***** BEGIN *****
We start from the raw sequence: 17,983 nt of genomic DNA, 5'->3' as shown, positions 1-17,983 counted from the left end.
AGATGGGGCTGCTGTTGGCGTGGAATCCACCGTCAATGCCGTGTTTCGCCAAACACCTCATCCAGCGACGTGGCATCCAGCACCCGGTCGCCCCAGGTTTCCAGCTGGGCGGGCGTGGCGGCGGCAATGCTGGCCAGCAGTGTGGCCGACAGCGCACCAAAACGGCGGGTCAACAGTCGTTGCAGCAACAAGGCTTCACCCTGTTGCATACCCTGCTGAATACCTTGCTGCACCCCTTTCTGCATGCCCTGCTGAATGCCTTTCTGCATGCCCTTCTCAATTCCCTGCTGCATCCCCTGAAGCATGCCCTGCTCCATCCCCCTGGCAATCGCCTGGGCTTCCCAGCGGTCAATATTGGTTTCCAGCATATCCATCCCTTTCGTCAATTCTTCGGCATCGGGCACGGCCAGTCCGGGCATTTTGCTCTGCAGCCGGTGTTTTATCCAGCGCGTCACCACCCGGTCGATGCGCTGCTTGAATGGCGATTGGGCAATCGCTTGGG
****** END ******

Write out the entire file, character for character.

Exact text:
We start from the raw sequence: 17,983 nt of genomic DNA, 5'->3' as shown, positions 1-17,983 counted from the left end.
AGATGGGGCTGCTGTTGGCGTGGAATCCACCGTCAATGCCGTGTTTCGCCAAACACCTCATCCAGCGACGTGGCATCCAGCACCCGGTCGCCCCAGGTTTCCAGCTGGGCGGGCGTGGCGGCGGCAATGCTGGCCAGCAGTGTGGCCGACAGCGCACCAAAACGGCGGGTCAACAGTCGTTGCAGCAACAAGGCTTCACCCTGTTGCATACCCTGCTGAATACCTTGCTGCACCCCTTTCTGCATGCCCTGCTGAATGCCTTTCTGCATGCCCTTCTCAATTCCCTGCTGCATCCCCTGAAGCATGCCCTGCTCCATCCCCCTGGCAATCGCCTGGGCTTCCCAGCGGTCAATATTGGTTTCCAGCATATCCATCCCTTTCGTCAATTCTTCGGCATCGGGCACGGCCAGTCCGGGCATTTTGCTCTGCAGCCGGTGTTTTATCCAGCGCGTCACCACCCGGTCGATGCGCTGCTTGAATGGCGATTGGGCAATCGCTTGGG